Ignorance is bliss
I studied for fourteen years in a school, where English was taught by grey haired ‘goras’, who had refused to return home in 1947, having dedicated their lives to education. It is however now – after five and a half decades of leaving my alma mater that I have been able to understand the true meaning of the phrase that inspired the title of this week’s piece. To this end, my thanks go out to Mr. Muhammad Nawaz Sharif and his coterie of PML N legislators. On a side note, I am also reminded of the individual, who spent the entire night listening to the great love story Heer – Ranjha and as dawn approached bringing the tale to its tragic end, floored the narrator by asking him if Heer was male or female.
The tiresome litany of the words “Mujhe Kyun Nikala” (much like a looped audio clip) appears to be affecting the disqualified Prime Minister’s larynx, which is demanding a long rest. The three words that run like a scarlet thread through every speech made by Mr. Sharif is enough for sane Pakistanis to ‘have a go at their hair’, but then the former Head of Executive is the ‘bhola’ of the Sharif Family, who doesn’t know why he was removed from office in spite of being convicted by the highest court in the land and charge sheeted by the Accountability Court for corruption.
Very recently a Ruling Party MNA went on air to state that his leader had no assets abroad. If Birbal (or was it Mullah Do Piazza?) had been alive and busy weaving the ‘charpoy’ at the cross roads in order to draw up a list of blind subjects in Emperor Akbar’s capital city, the name and credentials of this particular legislator, would have topped the inventory. (If some of my readers are not familiar with the story, I shall someday do a whole piece on it). Someone asked a lemming as to why did his kind, run across the Norwegian countryside, only to hurl themselves en-masse into the sea and oblivion, in what remains an unsolved mystery of the Animal Kingdom. The young rodent cocked his head with the words, “What cliffs? What sea?”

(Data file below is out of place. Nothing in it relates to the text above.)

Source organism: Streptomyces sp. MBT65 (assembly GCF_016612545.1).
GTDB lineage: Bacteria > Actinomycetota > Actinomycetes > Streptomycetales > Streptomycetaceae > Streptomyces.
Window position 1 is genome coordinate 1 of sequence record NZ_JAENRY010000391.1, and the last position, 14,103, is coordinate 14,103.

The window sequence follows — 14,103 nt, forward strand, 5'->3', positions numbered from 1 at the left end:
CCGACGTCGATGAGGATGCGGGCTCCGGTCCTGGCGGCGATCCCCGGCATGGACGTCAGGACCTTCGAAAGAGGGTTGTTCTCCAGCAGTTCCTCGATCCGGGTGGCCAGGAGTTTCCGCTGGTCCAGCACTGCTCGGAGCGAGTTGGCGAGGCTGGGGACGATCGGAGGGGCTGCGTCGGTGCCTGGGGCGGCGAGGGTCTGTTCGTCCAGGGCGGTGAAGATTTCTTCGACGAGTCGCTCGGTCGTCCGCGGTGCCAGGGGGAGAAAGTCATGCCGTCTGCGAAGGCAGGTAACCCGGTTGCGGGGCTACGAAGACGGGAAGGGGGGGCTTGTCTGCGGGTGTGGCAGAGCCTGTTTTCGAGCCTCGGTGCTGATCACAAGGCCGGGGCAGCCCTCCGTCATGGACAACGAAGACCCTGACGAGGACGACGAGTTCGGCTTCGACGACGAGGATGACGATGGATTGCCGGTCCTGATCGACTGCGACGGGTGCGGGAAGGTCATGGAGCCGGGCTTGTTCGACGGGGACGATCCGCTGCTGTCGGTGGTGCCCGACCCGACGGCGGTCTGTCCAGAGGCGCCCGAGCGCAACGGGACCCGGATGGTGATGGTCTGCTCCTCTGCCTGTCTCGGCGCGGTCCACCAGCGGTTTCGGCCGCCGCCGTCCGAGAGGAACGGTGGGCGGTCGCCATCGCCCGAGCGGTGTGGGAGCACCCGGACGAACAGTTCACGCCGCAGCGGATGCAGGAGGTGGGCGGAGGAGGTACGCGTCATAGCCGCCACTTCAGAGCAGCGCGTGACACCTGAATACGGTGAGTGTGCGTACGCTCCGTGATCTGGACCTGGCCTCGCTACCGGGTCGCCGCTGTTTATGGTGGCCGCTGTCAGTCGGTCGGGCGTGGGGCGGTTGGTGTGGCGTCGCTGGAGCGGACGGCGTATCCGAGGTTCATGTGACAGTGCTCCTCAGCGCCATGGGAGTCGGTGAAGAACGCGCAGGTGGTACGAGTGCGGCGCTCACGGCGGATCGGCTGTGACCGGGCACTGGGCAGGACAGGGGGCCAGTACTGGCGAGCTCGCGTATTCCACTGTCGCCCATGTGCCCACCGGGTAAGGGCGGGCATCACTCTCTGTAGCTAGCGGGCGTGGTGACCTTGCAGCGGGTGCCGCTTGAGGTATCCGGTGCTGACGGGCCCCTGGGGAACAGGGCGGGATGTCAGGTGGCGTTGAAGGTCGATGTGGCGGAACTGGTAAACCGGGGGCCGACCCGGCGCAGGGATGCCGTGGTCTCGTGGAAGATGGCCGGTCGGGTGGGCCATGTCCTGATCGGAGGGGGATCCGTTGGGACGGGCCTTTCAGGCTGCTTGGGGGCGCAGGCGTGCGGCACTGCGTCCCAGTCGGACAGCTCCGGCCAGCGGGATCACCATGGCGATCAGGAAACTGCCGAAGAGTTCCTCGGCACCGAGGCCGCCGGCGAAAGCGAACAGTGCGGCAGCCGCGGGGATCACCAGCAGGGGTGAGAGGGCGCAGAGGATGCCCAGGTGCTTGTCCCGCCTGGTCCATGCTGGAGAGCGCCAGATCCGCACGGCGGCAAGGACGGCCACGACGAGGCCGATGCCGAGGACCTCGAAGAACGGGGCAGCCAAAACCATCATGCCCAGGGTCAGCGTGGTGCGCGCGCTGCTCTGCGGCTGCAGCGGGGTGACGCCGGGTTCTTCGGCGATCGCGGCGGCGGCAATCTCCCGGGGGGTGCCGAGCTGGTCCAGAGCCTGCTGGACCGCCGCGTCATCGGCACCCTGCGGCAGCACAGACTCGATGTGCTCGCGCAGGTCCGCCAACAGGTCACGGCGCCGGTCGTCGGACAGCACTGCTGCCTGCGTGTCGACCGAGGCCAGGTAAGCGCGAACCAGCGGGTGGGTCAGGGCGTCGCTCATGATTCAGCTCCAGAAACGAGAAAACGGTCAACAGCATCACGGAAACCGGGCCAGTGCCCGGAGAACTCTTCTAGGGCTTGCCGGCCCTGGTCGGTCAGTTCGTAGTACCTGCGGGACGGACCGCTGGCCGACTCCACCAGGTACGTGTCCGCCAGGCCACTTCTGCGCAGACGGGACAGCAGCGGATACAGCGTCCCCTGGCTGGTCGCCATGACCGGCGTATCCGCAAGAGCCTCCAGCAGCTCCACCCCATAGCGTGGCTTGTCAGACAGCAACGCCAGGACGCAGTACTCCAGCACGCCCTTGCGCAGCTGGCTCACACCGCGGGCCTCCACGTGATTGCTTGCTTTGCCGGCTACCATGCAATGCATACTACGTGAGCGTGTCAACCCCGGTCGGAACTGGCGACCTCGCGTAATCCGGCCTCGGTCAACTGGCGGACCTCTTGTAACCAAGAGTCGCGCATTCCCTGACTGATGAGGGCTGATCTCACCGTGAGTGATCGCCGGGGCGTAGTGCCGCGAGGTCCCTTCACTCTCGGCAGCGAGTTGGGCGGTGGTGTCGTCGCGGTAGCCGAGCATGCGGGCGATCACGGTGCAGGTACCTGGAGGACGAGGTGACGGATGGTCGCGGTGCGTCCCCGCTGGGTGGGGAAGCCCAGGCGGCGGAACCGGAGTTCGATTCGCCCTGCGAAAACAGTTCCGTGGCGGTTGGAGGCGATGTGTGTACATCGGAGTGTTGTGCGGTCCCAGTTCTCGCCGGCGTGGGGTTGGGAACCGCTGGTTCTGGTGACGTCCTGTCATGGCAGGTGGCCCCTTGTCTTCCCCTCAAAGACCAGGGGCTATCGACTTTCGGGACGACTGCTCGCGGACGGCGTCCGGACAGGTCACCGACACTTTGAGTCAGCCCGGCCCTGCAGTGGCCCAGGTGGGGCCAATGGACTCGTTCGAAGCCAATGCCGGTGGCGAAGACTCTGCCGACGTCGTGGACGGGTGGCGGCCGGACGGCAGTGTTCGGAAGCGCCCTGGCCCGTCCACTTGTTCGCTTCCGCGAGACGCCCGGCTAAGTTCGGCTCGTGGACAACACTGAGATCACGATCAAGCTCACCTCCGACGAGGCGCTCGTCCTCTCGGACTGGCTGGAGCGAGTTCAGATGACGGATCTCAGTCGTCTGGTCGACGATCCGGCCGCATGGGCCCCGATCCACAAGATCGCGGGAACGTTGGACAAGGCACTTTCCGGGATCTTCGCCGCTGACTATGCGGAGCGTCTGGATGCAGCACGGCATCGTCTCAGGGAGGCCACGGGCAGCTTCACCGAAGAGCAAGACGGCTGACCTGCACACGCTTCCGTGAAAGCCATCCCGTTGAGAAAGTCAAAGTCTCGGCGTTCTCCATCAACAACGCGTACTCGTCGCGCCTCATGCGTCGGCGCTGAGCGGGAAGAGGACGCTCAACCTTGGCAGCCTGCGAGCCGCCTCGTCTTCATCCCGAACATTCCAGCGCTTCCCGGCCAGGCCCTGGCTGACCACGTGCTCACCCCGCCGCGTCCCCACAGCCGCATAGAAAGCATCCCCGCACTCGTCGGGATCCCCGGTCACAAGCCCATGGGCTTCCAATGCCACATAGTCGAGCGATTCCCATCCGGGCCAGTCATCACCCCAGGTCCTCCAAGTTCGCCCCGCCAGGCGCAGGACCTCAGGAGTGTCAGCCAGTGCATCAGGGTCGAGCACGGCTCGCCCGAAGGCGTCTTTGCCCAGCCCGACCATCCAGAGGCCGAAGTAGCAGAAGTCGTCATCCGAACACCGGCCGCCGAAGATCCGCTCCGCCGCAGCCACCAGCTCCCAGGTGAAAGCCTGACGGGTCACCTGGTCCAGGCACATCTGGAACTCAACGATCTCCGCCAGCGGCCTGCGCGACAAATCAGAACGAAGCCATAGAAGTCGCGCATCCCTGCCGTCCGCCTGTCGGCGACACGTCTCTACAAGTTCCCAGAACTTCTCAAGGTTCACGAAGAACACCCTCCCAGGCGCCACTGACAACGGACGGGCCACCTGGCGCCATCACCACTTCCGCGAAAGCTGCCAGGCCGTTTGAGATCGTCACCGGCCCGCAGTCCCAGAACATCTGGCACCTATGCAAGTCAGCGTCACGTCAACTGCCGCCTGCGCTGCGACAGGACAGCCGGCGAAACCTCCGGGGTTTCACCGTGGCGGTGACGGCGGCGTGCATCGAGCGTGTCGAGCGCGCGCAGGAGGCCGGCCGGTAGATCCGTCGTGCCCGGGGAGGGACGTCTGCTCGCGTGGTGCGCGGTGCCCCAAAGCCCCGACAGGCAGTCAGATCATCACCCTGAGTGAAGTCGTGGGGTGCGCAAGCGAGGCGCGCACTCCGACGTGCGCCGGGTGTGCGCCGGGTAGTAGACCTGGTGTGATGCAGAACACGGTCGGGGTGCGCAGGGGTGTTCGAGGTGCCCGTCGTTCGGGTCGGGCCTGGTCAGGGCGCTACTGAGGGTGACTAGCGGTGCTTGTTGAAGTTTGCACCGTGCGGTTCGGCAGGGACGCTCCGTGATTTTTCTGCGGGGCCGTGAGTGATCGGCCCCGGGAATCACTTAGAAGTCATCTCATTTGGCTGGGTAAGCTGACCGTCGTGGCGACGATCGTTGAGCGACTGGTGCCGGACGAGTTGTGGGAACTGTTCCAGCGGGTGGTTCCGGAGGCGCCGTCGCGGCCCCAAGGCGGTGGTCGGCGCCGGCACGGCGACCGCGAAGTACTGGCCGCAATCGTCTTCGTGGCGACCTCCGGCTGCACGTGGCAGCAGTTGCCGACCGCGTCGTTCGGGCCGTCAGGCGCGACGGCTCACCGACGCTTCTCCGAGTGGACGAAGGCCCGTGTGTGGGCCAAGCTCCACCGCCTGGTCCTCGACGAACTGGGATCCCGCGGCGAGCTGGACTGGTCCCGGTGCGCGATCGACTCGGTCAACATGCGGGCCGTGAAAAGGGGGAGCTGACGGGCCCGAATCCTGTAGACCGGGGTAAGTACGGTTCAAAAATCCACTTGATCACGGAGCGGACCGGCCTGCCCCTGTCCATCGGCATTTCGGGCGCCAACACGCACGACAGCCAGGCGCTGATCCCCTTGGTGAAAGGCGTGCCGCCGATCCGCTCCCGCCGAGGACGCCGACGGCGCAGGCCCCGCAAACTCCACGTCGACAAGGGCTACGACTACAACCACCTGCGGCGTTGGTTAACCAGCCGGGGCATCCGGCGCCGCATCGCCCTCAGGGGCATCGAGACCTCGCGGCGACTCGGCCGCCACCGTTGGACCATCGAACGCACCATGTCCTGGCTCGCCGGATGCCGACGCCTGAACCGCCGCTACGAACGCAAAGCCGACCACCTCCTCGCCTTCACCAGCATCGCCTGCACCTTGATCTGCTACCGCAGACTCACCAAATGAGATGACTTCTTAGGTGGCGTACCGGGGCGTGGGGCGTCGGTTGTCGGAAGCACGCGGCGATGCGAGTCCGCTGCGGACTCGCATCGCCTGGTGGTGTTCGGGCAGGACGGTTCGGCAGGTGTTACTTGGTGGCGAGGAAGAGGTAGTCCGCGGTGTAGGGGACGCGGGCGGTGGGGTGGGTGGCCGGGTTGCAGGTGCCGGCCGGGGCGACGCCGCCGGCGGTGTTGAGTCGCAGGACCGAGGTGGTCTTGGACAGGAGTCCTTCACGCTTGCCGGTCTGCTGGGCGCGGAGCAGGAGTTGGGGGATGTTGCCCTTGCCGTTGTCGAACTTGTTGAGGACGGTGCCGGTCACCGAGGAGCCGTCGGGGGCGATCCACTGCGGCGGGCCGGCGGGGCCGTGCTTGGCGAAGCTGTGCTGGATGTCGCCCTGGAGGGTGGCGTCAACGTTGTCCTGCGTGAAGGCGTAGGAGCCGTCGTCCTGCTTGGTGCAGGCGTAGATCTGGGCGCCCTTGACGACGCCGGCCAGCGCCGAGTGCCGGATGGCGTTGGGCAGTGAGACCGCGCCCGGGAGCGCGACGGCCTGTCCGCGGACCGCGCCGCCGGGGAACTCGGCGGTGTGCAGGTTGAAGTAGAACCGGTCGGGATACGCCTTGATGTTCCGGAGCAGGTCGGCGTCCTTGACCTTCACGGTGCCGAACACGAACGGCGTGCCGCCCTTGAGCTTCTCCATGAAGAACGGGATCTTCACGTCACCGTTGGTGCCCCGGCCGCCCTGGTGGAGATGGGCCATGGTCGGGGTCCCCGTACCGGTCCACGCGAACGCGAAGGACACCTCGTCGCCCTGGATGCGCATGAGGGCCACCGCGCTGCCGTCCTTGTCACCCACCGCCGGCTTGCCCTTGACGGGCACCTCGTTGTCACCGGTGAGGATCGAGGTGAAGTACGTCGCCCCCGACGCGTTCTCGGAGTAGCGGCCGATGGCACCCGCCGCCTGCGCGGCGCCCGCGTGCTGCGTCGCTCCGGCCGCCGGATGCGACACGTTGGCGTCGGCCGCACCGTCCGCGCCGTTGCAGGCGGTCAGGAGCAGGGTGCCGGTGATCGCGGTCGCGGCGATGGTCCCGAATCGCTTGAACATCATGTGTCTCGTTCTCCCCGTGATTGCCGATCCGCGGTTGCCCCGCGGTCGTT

It is ordained that people get the type of rulers that they deserve. Sadly, the Pakistani nation at large epitomises this belief from the man in the street to the highest public office in the land. One small example appears to be a collective conclusion that we can get away with anything under the garb of feigned ignorance. I recently went to buy some rustic terracotta pottery being sold on a footpath in Islamabad. Close inspection revealed that some of the plates and mugs had chipped edges. I asked the owner to replace the items since they were damaged and added that he should have ensured that his wares were flawless before passing them on to the buyer. In response, I got a sermon on how a ‘car wallah’ was ‘riding over’ a poor vendor like him, who in his ‘ignorance’ had accidentally mixed the chipped items with the good ones. A little upset at the man’s attitude, I moved on to another display nearby and was shocked to see the ‘sermon-giver’ palm over the rejected items to another customer, who did not have the wisdom to check, what she was buying.
On my way home from work the other day, I saw a brand new SUV violate the one way rule in order to reach a service road in the Federal Capital. Coming from the opposite direction, I narrowly escaped being hit and remonstrated the middle aged, smartly dressed man in the driving seat, “I did not hit you, did I?” came the reply “and in any case I did not know that this was a one way street”. I could do nothing, but stare at the traffic sign a few meters away that boldly said ‘No Entry’, while an educated, well to do member of the community drove away without an iota of remorse on having lowered his esteem by first deliberately breaking the law and then feigning ignorance. I gritted my teeth and resumed my journey with the words “Mujhe batain, mujhe kyun nikala. Mera kiya kasoor hai” ringing in my ears.